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Excerpt from Oral History Interview with Bonnie E. Cone, January 7, 1986. Interview C-0048. Southern Oral History Program Collection (#4007) See Entire Interview >>

A single career woman in the South: a counterpoint to predominant images of women and domesticity

Cone briefly addresses the issue of having spent her life as a single woman. Cone expalins that never getting married was not a deliberate choice she had made. She does not fully address this issue at great length, nor does she entirely dismiss it. Nevertheless, the fact that her failure to marry and her success as a career woman offers an interesting counterpart and challenge to the typical depiction of women and domesticity during this time period.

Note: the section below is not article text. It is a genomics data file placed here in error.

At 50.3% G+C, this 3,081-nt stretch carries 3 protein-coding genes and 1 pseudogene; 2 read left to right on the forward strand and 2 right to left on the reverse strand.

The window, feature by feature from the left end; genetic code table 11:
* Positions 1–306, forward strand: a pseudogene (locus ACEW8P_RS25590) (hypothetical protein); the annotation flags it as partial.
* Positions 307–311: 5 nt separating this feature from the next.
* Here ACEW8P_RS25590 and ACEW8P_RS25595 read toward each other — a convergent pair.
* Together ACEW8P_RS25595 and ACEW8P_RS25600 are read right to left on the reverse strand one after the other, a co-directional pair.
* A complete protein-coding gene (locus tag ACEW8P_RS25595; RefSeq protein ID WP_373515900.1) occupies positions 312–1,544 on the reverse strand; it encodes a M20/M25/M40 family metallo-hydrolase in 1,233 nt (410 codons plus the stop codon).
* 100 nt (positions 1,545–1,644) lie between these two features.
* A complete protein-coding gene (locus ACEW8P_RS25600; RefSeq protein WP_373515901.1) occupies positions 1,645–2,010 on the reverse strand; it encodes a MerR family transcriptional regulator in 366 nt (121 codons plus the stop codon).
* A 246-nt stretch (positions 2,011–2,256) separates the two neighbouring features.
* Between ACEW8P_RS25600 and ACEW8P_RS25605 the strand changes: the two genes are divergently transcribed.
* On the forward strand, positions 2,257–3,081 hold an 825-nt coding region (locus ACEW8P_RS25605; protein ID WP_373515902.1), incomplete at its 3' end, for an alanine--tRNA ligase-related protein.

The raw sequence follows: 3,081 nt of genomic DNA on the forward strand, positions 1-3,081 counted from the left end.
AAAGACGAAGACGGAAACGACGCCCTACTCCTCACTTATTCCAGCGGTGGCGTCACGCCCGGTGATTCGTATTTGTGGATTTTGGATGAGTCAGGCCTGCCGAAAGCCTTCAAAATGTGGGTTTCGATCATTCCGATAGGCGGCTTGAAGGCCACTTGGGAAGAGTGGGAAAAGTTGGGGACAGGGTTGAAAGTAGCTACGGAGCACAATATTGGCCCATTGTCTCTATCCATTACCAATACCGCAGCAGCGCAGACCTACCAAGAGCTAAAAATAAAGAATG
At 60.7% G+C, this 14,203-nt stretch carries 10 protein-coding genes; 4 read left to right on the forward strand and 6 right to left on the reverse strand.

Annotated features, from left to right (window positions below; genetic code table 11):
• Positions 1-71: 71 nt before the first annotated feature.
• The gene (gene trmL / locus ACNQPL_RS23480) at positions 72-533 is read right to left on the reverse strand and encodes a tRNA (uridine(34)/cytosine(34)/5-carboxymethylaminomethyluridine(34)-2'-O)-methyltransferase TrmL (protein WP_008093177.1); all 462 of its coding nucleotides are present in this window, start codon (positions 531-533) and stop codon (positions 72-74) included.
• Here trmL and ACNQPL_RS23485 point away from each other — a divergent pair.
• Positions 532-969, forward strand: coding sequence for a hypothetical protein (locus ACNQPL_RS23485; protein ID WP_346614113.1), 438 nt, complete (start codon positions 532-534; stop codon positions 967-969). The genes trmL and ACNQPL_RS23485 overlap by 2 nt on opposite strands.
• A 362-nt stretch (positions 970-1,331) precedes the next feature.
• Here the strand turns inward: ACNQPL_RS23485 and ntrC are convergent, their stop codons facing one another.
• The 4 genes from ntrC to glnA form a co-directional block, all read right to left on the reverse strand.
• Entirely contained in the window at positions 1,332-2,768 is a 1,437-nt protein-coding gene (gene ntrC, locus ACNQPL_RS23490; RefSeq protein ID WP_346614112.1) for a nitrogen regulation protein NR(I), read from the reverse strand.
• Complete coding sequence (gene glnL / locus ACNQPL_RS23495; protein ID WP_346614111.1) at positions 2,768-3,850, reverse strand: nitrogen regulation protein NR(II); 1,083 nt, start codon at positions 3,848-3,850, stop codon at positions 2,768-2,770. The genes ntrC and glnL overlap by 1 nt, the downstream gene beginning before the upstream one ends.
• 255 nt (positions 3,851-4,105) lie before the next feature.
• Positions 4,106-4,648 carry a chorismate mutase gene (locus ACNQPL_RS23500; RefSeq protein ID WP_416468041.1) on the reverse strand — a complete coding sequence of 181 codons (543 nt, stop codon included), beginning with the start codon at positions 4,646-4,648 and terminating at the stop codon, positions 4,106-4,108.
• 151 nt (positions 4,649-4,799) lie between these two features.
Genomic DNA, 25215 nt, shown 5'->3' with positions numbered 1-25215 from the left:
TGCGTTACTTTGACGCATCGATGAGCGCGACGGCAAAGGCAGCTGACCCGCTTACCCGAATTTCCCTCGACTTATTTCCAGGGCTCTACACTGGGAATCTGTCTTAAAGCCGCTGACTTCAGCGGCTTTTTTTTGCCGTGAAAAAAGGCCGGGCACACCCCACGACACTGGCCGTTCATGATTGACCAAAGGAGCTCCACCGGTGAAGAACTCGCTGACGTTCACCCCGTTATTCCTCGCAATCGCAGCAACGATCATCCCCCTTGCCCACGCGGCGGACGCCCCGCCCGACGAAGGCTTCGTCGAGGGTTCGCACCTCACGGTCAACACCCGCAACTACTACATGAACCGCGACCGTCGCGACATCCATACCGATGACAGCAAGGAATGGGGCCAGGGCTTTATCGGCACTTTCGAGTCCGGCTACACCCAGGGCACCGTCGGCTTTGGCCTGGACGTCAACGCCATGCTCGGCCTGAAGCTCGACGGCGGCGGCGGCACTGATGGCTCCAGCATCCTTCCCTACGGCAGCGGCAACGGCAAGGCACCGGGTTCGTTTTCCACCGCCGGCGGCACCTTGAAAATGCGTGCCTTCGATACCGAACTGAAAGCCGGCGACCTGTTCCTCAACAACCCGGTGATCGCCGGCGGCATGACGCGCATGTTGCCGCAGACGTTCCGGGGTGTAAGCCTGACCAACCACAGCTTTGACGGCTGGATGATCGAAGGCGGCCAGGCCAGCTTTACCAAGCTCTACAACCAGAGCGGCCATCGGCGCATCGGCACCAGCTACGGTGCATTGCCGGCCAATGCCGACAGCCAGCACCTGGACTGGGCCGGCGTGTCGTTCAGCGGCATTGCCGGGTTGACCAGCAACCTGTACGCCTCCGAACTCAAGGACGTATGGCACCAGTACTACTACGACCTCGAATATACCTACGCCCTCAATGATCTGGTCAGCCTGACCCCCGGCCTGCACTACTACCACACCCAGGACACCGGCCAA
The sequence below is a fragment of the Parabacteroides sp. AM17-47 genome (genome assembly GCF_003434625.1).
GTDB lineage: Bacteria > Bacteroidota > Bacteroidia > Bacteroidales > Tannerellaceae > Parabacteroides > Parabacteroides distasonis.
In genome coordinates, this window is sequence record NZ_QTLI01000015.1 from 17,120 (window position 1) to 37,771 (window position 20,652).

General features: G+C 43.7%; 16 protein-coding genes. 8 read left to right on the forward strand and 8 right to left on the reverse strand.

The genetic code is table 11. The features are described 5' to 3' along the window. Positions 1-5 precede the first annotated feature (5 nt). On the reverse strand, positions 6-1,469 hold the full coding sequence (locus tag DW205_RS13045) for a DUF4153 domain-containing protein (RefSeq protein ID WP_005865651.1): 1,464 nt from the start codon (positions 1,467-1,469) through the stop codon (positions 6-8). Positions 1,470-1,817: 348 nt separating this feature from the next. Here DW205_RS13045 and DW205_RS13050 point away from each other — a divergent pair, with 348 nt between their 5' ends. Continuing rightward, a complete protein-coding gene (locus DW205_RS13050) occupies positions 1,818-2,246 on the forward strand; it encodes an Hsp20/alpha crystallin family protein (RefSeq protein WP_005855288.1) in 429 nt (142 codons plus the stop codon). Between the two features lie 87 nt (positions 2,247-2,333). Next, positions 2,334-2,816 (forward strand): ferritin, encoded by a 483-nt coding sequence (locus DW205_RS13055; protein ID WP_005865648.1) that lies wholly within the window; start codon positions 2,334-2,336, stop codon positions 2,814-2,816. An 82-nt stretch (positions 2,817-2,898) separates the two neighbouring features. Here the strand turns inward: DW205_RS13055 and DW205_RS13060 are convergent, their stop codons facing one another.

Citing this Excerpt

Oral History Interview with Bonnie E. Cone, January 7, 1986. Interview C-0048. Southern Oral History Program Collection (#4007) in the Southern Oral History Program Collection, Southern Historical Collection, Wilson Library, University of North Carolina at Chapel Hill.

Full Text of the Excerpt

LYNN HAESSLY:
You talk about knowing that you had to continue to have to work because you were a single woman. When did you realize that you were going to be a single woman for all your life?
BONNIE E. CONE:
Well, I'm not sure I'm going to be a single woman all my life.
LYNN HAESSLY:
Your life's not over yet.
BONNIE E. CONE:
I'm being facetious but that's okay, isn't it? Well, you know, I don't think one ever realizes one is going to be single. I didn't deliberately set to be a single woman. I have had some very strong and wonderful friends of both sexes. So I can't answer that. I didn't set out to be a single woman.